in Virginia, Republicans held out the most hope in statewide races for attorney general candidate Mark Obenshain. With 100 percent of the vote in — at this point (more on that in a second) — Obenshain leads his Democratic opponent Mark Herring 1,099,714 to 1,099,233. That is 481 votes out of more than 2 million votes cast. However, provisional ballots have yet to be counted. Under a new Virginia law, voters who did not have identification at the polls have until Friday to present their ID and thereby allow their vote to be counted. This pool of ballots is, as a Richmond GOP insider put it, a total wildcard. Ironically, the last nail-biter this close was in 2005 when Bob McDonnell won the attorney general race by 360 votes.
The votes, including whatever provisional ballots there are, will be counted and then certified at a meeting set for Nov. 25. The loser will then petition for a recount, which will take place in December. Obenshain did turn out to be the strongest of the three GOP statewide candidates. He got about 90,000 votes more than Ken Cuccinelli ll. This bolsters the claim that any plain-wrap Republican who didn’t come across as a partisan could have won against Terry McAuliffe. Sometimes the candidate and the message really do matter.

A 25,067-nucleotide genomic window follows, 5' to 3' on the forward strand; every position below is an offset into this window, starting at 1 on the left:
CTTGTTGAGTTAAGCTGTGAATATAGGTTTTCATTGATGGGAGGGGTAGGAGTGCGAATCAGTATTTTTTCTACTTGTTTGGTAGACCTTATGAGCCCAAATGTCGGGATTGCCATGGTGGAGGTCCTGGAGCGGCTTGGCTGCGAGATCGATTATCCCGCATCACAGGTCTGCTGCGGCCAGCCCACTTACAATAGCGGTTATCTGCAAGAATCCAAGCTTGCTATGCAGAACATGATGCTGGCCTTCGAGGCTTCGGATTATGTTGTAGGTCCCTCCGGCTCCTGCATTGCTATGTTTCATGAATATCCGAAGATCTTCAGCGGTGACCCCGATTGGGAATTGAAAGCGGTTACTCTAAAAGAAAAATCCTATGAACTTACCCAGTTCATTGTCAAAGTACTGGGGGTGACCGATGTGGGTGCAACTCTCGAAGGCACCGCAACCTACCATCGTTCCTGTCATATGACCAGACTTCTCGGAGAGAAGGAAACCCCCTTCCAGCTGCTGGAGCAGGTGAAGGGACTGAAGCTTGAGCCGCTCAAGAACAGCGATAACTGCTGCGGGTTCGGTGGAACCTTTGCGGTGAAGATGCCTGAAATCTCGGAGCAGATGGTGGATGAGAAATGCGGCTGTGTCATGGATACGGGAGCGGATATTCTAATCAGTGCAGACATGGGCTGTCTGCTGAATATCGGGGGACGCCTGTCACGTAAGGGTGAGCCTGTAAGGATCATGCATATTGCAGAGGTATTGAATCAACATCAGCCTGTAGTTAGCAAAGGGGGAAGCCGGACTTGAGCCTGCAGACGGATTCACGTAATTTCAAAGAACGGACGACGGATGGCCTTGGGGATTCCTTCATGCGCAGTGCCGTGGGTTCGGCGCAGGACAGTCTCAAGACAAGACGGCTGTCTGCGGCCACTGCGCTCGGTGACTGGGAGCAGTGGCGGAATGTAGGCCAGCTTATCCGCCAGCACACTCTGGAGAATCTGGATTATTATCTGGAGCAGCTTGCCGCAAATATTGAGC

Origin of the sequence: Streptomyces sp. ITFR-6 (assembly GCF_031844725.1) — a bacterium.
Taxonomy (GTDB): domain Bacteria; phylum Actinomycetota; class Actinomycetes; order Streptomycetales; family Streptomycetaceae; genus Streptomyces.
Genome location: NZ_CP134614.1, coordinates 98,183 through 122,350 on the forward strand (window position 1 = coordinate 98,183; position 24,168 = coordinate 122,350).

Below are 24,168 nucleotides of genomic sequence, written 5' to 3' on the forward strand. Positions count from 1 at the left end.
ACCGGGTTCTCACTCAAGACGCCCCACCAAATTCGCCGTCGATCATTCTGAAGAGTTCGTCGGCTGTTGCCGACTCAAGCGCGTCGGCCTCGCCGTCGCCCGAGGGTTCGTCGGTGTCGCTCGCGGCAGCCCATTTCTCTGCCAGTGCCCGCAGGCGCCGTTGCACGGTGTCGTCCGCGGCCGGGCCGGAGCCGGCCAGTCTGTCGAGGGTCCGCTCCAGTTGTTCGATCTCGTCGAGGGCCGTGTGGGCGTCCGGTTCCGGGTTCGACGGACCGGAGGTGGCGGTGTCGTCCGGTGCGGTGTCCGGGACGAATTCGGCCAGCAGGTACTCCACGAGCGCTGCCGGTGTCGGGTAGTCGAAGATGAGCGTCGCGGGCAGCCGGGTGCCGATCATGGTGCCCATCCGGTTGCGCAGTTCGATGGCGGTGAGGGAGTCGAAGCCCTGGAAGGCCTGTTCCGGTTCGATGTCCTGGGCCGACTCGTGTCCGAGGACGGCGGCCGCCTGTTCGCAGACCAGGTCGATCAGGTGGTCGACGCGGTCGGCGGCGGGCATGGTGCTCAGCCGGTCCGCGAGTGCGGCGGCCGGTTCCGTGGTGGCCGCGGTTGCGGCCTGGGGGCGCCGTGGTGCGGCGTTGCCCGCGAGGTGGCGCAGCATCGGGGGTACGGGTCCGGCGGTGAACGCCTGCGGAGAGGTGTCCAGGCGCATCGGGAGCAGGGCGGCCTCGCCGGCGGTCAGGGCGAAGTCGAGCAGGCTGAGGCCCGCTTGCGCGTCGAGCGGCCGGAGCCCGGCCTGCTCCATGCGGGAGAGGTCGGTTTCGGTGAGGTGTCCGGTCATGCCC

Obenshain very dramatically separated himself from Cuccinelli, making ethics (a sore point for Cuccinelli with the state gift scandasl) a key part of his campaign. As for message, Obenshain criticized Washington pols and ran as a law-and-order Republican. That worked better than what any other statewide GOP candidate did. Whether it was enough, we will find out, likely in December. If Obenshain wins, as the only statewide Republican he’ll be in the top tier of GOP gubernatorial candidates for 2017.